Westwood Birdie Binge Gives Him Lead at Indonesian Masters
Lee Westwood got off to a hot start in his title defense at the CIMB Niaga Indonesian Masters, firing nine birdies to end the first round with a seven-under-par 65 on Thursday.
The Englishman opened up a two-shot lead over Asian Tour rookie Arnond Vongvanij of Thailand, who finished with a 67 at the $750,000 event at the Royale Jakarta Golf Club.
Thai veteran Boonchu Ruangkit, former Asian Tour No. 1 Jyoti Randhawa of India, fellow Indian Shiv Kapur, Lee Sung of South Korea, Zaw Moe of Burma and Sam Cyr of the United States were bunched up in a tied for third with matching 68s.
A rejuvenated Westwood birdied the opening three holes before making the turn at 31. He added three birdies, along with a bogey, on his homeward nine.
“I played well. I got off to a fast start, birdied the first three holes, birdied the sixth, dropped the seventh, but then birdied the eight and nine,” the world No. 3 said. “I made nine birdies and that’s a good round in any golf course.”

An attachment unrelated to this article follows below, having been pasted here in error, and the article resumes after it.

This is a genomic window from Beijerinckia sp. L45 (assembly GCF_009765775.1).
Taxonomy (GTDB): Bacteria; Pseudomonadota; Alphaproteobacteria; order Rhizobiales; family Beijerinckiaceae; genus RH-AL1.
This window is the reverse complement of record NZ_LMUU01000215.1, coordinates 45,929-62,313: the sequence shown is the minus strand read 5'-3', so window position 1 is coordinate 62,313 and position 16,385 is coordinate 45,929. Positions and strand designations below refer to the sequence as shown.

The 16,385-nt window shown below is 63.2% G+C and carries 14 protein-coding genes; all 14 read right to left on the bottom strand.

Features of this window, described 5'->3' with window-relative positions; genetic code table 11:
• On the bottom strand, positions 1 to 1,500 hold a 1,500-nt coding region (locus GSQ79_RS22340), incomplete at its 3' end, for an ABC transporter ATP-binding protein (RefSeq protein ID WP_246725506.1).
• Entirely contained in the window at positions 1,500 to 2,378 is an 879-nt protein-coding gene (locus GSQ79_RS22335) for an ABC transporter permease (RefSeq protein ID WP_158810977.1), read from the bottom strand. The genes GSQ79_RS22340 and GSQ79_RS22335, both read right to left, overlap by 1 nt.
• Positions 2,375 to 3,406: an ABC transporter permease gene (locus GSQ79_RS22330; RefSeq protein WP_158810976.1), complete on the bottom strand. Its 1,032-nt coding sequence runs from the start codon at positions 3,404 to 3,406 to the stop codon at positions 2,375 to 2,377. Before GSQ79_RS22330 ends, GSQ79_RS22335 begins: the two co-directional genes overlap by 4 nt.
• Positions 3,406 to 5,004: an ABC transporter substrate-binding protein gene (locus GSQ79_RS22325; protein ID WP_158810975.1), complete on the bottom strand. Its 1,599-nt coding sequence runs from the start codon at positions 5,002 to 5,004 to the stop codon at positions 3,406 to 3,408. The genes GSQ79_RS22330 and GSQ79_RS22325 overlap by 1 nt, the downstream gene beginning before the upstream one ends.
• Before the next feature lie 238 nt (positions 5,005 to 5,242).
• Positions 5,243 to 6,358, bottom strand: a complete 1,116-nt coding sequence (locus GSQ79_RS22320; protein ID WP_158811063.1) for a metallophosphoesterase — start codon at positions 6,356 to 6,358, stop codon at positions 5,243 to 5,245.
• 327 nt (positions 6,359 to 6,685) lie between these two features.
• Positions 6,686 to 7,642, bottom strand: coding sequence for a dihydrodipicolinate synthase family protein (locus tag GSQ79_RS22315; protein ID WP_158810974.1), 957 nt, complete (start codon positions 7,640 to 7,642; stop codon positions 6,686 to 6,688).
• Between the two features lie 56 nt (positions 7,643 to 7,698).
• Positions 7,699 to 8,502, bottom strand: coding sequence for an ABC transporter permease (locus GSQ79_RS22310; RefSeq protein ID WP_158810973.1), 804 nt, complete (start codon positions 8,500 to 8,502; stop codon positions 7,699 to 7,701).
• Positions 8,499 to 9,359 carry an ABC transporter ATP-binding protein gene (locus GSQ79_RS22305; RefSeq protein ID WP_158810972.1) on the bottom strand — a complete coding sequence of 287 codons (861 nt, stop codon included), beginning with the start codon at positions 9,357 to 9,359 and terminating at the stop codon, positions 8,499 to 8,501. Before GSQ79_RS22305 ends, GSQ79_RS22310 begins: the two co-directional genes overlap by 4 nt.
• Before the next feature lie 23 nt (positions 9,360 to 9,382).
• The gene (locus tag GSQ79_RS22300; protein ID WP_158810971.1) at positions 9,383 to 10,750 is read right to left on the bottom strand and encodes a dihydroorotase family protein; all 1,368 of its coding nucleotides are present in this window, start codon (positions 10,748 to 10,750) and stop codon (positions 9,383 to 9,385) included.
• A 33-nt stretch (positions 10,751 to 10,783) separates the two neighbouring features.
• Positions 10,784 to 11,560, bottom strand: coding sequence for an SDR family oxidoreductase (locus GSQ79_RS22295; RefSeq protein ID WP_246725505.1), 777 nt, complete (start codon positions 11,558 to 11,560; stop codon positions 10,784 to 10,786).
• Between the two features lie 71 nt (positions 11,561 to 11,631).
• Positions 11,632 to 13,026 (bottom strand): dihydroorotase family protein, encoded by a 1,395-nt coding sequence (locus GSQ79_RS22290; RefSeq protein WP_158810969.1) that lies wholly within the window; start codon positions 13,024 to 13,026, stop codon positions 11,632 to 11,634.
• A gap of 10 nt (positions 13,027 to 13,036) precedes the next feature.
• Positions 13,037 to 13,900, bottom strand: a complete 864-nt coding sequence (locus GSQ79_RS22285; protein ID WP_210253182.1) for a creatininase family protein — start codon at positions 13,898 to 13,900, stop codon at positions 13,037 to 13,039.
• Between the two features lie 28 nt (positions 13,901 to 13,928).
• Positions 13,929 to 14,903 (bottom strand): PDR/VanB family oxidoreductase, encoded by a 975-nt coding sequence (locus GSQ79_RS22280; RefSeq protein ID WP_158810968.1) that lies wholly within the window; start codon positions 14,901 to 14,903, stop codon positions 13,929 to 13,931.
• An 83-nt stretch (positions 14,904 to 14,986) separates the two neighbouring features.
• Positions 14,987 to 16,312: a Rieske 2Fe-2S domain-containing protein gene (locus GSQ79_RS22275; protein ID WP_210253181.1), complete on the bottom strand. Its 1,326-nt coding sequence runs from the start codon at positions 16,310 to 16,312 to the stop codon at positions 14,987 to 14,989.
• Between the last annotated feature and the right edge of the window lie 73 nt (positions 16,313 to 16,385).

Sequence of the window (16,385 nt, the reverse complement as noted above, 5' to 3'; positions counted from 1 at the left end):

The 38-year-old said the one- week break after finishing third in the Masters in Augusta, Georgia, really helped him regain his power and focus.
“It was good to go home and recharge my batteries because the Masters always takes a lot out of you. It is physically and mentally very demanding,” Westwood said.
Despite the performance that wowed spectators at the Royale, Westwood said it was too early to talk about whether he could retain the trophy.
“Well, I’d like to do the same as last year and win the tournament. That’s my priority. That will build my confidence. I have so many tournaments coming up so this could be the platform for the rest of the year,” he said. “My focus is for tomorrow morning, trying to shoot a good score, and have the lead going into the weekend.”
Asian Tour rookie Arnond, who has two top-10 finishes this year, continued to impress and credited his straight game for his quality scorecard.
“I’m happy but not surprised,” said the 23-year-old Thai. “I feel that my game in the last couple of weeks have been really close to where I want it. I hit my driver fairly straight and didn’t get into too much trouble.”
Meanwhile, local golfers were way off the pace after the first round. Veteran Sarmilih was the best Indonesian on Thursday, finishing with a one-over 73, which was only good enough for a tie for 45th with 16 others.
Andik Mauluddin, the 2011 Indonesian PGA order of merit leader, was a further shot back.